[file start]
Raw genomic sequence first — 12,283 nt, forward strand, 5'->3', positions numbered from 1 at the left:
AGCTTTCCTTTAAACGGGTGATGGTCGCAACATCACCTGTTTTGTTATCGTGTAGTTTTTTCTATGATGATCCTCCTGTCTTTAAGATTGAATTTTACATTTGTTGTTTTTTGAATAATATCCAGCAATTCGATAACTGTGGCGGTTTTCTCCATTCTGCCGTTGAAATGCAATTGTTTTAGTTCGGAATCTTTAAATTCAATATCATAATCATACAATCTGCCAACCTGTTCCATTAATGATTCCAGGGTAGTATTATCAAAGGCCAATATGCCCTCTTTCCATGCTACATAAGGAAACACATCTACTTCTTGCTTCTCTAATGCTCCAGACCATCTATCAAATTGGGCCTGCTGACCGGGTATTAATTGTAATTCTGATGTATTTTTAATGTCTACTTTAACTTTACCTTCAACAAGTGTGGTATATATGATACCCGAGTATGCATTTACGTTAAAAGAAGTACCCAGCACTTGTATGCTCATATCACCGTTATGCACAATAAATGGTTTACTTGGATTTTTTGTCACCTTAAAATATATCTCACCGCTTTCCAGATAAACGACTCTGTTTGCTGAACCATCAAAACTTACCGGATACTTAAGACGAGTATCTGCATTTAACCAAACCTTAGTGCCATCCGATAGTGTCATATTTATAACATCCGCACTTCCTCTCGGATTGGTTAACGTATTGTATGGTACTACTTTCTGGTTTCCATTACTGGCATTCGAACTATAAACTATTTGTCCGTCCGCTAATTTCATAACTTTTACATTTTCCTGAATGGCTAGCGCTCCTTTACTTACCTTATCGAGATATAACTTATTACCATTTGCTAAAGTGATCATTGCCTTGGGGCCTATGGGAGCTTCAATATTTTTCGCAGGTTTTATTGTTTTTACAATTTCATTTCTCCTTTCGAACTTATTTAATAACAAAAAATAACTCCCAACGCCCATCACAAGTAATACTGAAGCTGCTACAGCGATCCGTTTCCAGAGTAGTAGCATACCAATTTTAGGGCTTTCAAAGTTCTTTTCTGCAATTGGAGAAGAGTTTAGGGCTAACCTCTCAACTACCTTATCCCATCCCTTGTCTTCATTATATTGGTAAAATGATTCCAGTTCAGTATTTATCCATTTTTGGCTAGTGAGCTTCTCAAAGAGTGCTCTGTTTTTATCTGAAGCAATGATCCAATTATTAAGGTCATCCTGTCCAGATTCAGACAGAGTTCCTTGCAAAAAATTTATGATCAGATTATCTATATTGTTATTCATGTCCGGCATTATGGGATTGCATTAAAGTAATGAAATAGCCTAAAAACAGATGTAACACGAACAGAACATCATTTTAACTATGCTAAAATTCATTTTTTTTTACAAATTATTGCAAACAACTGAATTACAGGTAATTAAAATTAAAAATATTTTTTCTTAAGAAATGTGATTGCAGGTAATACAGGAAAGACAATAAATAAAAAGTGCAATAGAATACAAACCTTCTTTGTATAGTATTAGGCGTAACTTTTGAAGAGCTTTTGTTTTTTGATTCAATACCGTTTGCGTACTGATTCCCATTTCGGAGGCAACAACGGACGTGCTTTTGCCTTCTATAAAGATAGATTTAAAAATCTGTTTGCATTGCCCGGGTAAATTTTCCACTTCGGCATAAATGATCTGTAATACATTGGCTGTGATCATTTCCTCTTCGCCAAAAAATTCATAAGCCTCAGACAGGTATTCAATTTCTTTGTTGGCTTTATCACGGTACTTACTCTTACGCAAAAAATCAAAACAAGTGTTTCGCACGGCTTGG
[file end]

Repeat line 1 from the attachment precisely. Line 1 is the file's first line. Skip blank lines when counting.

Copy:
Raw genomic sequence first — 12,283 nt, forward strand, 5'->3', positions numbered from 1 at the left: